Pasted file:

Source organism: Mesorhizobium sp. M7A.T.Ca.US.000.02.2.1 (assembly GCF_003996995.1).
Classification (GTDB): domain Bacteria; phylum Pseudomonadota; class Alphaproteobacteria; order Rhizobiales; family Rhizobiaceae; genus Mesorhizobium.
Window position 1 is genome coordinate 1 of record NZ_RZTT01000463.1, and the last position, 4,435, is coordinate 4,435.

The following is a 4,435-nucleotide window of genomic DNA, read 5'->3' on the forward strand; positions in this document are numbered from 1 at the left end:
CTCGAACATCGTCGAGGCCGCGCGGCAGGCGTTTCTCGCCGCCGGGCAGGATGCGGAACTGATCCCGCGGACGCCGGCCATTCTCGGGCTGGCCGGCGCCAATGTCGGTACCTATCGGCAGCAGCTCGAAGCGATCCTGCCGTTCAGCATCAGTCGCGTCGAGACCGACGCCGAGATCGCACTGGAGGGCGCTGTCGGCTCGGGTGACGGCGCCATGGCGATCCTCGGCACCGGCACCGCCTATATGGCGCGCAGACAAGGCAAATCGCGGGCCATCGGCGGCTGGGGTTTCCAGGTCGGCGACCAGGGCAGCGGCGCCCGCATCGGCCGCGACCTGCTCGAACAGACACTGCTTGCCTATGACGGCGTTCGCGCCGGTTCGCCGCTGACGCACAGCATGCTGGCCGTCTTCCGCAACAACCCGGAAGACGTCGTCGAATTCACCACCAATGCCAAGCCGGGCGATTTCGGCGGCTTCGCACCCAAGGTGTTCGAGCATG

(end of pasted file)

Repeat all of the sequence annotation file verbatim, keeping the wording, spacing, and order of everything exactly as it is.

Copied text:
Source organism: Mesorhizobium sp. M7A.T.Ca.US.000.02.2.1 (assembly GCF_003996995.1).
Classification (GTDB): domain Bacteria; phylum Pseudomonadota; class Alphaproteobacteria; order Rhizobiales; family Rhizobiaceae; genus Mesorhizobium.
Window position 1 is genome coordinate 1 of record NZ_RZTT01000463.1, and the last position, 4,435, is coordinate 4,435.

The following is a 4,435-nucleotide window of genomic DNA, read 5'->3' on the forward strand; positions in this document are numbered from 1 at the left end:
CTCGAACATCGTCGAGGCCGCGCGGCAGGCGTTTCTCGCCGCCGGGCAGGATGCGGAACTGATCCCGCGGACGCCGGCCATTCTCGGGCTGGCCGGCGCCAATGTCGGTACCTATCGGCAGCAGCTCGAAGCGATCCTGCCGTTCAGCATCAGTCGCGTCGAGACCGACGCCGAGATCGCACTGGAGGGCGCTGTCGGCTCGGGTGACGGCGCCATGGCGATCCTCGGCACCGGCACCGCCTATATGGCGCGCAGACAAGGCAAATCGCGGGCCATCGGCGGCTGGGGTTTCCAGGTCGGCGACCAGGGCAGCGGCGCCCGCATCGGCCGCGACCTGCTCGAACAGACACTGCTTGCCTATGACGGCGTTCGCGCCGGTTCGCCGCTGACGCACAGCATGCTGGCCGTCTTCCGCAACAACCCGGAAGACGTCGTCGAATTCACCACCAATGCCAAGCCGGGCGATTTCGGCGGCTTCGCACCCAAGGTGTTCGAGCATG